Postcard from Budapest, Hungary: ‘Art is long; life is short.’

The grandson and son of glass-cutters, Miksa Roth (1865-1944) wanted to move beyond craftsmanship to high art. He traveled on his own to learn from examples created by European masters. Upon his return to Budapest, he found himself in the midst of a building boom, with Art Nouveau and, later, Art Deco works in high demand.

Roth’s glass and mosaic pieces are found in the Parliament Building, Saint Stephen’s Basilica, the Agricultural Museum and the Liszt Ferenc Academy of Music. Outside of Budapest, he executed an opalescent glass dome designed by Geza Maroti for the National Theater of Mexico and glass works in the Royal Palace of the Netherlands and in churches throughout Europe. He was awarded a silver medal in the Paris World Exhibition in 1900 and Grand Prizes in Turin and in St. Louis in 1904.

Roth moved into his home in Budapest in 1910, and a large building in the courtyard doubled as the Work Institute of Imperial and Royal Stained Glass and Mosaic Artist Roth Miksa (In Hungary, surnames precede given names.). During its peak, the workshop employed as many as 30 assistants.

The house, now a museum, features three rooms filled with furniture he designed and mosaics, stained glass and glass paintings of his as well as some he collected on travels throughout his career.

The intimate house museum is small, but the pieces inside are stunning and well worth a detour to Nefelejc Street.

Postcard from Budapest, Hungary: Graves reveal layers of Hungarian history

The policy of the house of Austria, which aimed at destroying the independence of Hungary as a state, has been pursued unaltered for 300 years.

Lajos Kossuth (1802-1894)

A bronze winged genius, a protecting spirit defiantly bearing a torch of freedom, stands guard with a powerful lion atop the recently restored massive wedding-cake-like mausoleum memorializing Lajos Kossuth. A lawyer and extremely effective orator, Kossuth’s journalistic endeavors to promote an independent Hungary led the Austrian monarchy to imprison him for treason.

The Austrians later regretted releasing him, as he became the inspirational leader of the Hungarian Revolution of 1848. By 1850, the interlude of independence faltered and Kossuth was in exile in Turkey. In London, he was welcomed as a hero, and New York staged a parade on Fifth Avenue to herald the defeated Hungarian leaders. A bust of him is displayed near one of Winston Churchill in the United States Capitol. While Kossuth spent most of the rest of his life in exile, he was well honored at home after his death.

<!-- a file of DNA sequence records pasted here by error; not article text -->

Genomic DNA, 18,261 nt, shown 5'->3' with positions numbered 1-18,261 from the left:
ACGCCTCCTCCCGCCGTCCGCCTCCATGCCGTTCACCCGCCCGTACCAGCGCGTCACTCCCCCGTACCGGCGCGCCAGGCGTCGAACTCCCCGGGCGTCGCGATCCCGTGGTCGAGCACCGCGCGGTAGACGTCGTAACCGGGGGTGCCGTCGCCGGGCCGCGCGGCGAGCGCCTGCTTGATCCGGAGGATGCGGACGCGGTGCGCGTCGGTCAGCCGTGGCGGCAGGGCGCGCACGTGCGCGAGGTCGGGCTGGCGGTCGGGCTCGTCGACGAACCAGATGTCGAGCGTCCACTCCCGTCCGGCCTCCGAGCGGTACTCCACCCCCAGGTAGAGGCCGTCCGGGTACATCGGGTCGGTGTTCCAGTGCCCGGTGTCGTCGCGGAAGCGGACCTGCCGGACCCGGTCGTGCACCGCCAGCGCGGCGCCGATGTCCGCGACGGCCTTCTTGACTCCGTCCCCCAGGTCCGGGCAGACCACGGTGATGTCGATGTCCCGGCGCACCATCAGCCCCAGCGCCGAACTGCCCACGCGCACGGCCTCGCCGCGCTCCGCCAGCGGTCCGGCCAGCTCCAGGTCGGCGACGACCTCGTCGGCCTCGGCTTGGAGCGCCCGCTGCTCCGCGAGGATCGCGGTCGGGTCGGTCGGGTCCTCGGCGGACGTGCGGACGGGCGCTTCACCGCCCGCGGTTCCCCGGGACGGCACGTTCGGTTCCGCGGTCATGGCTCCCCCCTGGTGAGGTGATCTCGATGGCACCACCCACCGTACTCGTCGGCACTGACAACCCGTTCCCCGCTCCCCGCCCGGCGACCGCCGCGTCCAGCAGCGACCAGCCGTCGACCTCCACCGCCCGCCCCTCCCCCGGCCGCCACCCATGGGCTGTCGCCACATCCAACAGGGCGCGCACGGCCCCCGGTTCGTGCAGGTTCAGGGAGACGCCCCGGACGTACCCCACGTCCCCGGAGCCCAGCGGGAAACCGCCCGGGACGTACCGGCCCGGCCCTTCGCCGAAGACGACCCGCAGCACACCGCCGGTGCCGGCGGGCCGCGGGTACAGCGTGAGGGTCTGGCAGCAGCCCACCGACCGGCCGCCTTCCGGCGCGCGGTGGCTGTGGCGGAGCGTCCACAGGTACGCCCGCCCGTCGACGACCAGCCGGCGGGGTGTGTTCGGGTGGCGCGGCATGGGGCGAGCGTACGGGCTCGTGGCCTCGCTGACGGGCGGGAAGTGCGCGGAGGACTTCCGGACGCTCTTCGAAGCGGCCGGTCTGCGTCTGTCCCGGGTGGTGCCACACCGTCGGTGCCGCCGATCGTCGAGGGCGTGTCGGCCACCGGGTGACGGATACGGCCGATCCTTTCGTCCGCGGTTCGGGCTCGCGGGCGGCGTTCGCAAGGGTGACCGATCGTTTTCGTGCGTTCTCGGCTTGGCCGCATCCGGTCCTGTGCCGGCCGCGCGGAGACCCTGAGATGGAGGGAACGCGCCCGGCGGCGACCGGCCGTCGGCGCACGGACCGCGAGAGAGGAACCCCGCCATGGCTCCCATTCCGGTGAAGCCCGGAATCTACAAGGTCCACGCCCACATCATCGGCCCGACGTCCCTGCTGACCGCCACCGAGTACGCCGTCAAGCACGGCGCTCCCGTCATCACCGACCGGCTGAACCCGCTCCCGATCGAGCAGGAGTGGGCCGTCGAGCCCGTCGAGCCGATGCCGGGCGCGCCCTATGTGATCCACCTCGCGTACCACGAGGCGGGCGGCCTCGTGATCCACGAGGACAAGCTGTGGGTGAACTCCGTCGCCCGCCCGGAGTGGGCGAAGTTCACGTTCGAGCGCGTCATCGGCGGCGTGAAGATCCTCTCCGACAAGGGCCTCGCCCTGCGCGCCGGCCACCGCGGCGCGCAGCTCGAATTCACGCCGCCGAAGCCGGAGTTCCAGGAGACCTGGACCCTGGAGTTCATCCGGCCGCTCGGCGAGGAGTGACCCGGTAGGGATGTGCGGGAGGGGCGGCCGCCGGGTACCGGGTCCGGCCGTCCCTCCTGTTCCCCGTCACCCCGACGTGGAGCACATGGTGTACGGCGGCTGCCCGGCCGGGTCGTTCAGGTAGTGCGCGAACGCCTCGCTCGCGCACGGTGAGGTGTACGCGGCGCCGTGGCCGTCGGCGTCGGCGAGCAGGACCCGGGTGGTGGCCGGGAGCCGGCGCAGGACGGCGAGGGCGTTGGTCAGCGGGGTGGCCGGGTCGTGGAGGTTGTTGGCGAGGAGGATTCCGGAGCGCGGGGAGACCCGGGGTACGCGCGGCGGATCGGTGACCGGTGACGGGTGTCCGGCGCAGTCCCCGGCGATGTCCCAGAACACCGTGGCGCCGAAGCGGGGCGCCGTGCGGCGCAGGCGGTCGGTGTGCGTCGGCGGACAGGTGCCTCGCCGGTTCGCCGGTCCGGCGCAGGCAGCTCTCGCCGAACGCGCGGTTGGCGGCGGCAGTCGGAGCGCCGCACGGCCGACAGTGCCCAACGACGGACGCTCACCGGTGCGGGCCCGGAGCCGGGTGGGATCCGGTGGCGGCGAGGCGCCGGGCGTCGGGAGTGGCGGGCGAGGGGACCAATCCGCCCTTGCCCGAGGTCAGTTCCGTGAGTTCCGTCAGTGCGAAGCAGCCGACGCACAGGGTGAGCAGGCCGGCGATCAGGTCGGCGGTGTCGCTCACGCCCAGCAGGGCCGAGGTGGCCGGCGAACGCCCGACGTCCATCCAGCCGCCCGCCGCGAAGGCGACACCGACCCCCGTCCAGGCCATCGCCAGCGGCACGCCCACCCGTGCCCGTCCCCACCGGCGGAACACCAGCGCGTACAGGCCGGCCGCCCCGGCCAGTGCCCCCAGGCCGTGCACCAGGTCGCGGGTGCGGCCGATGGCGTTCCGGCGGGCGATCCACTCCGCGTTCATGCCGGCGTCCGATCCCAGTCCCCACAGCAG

Kossuth is one of many residents of Kerepesi Cemetery, opened for occupancy in 1847. The national pantheon sprawls over more than 130 acres of peaceful grounds shaded by so many different types of trees it doubles as a botanical garden. Declaration of it as a decorative cemetery in 1885 led to its role as a sculptural paradise reflecting Hungarian artistic trends as well.

Alright, a cemetery is an unusual entry point for the upcoming series of travel posts about Budapest, but it is no secret I love wandering among ancient graves. Also, Hungarian history is so complicated by the turbulent history of all of Europe, the cemetery serves a restful resource for slowly absorbing some of the waves that swept through it.

For example, the genius atop the mausoleum of Ferenc Deak (1803-1876) seems much more peaceful than that of Kossuth. The angelic figure bears a palm frond and a laurel wreath, symbols of immortality. Deak is remembered as a statesmen who successfully negotiated with Emperor Franz Josef to establish a dual Austrian-Hungarian monarchy, the Compromise of 1867.

Here you find graves of artists and writers inspiring patriotism and those motivated by their words who fell in wars. Arcades adorned with mosaics offering shelter to some of Budapest’s wealthy stand in contrast to the workers’ pantheon added in 1958. There are graves of Russians who died liberating Budapest from the German fascists, and memorials for Hungarians who were killed during the 1956 unsuccessful revolt against Soviet control.

Art deco details in some sections stand in stark contrast to the severe style dictated by later Communist rulers. Four horses struggle to break free from the corners of a tent-like shroud ominously sheltering the tomb of the Hungary’s first elected president after the fall of Communism, Jozsef Antall (1932-1993).

Introducing you to Budapest through this cemetery is meant to illustrate how we failed to strictly adhere to guidebook lists of the top 10 must-see attractions and things to do when visiting, despite staying there for a month. I’ll just get our shortcomings as guides helping shape your future travels, probably verging on sinful to many, out of the way now.

(1) We did not take the dinner cruise on the River Danube. Spending time standing in a buffet line to get food while missing the scenery seemed as though it would defeat the point, so we walked both sides of the river instead. Multiple times.

(2) We did not dip into the famed Turkish baths. As architecturally seductive as they are, the images of people crowded in the pools and men standing in waist-deep water playing chess failed to entice me to want to join them. They seem to have an abundant supply of wrinkled, overweight patrons without me.

(3) We only tasted goulash once. Can’t believe I confessed to that last one.

Postcard from Valencia, Spain: Parting snapshots

Actually, it’s already been two months since we left Valencia.

I’m not ready to stop traveling or to settle down anywhere other than San Antonio, but Valencia felt like a place we could live happily. Intimate neighborhoods, pedestrian-dominated streets, plenty of parks, beautiful architecture, nice climate, continual festivals, changing art exhibits and great food.

Next blog stop? Budapest.